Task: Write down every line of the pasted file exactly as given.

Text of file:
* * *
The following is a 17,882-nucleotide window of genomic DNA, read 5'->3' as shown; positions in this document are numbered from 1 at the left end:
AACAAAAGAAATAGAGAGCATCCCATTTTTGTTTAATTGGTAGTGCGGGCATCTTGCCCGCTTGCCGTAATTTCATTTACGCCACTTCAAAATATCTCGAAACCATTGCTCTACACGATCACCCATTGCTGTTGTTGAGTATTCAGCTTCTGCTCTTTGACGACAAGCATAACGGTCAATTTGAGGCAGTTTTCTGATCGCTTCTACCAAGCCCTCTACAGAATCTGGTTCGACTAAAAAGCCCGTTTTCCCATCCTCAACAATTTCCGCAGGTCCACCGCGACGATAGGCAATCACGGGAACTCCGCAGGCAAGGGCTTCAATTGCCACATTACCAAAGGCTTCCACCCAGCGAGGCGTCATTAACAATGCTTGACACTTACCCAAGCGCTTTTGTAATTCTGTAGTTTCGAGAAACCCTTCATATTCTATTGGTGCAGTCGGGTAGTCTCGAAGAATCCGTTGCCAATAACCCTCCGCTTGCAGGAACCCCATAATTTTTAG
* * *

The following is a 17,882-nucleotide window of genomic DNA, read 5'->3' as shown; positions in this document are numbered from 1 at the left end:
AACAAAAGAAATAGAGAGCATCCCATTTTTGTTTAATTGGTAGTGCGGGCATCTTGCCCGCTTGCCGTAATTTCATTTACGCCACTTCAAAATATCTCGAAACCATTGCTCTACACGATCACCCATTGCTGTTGTTGAGTATTCAGCTTCTGCTCTTTGACGACAAGCATAACGGTCAATTTGAGGCAGTTTTCTGATCGCTTCTACCAAGCCCTCTACAGAATCTGGTTCGACTAAAAAGCCCGTTTTCCCATCCTCAACAATTTCCGCAGGTCCACCGCGACGATAGGCAATCACGGGAACTCCGCAGGCAAGGGCTTCAATTGCCACATTACCAAAGGCTTCCACCCAGCGAGGCGTCATTAACAATGCTTGACACTTACCCAAGCGCTTTTGTAATTCTGTAGTTTCGAGAAACCCTTCATATTCTATTGGTGCAGTCGGGTAGTCTCGAAGAATCCGTTGCCAATAACCCTCCGCTTGCAGGAACCCCATAATTTTTAG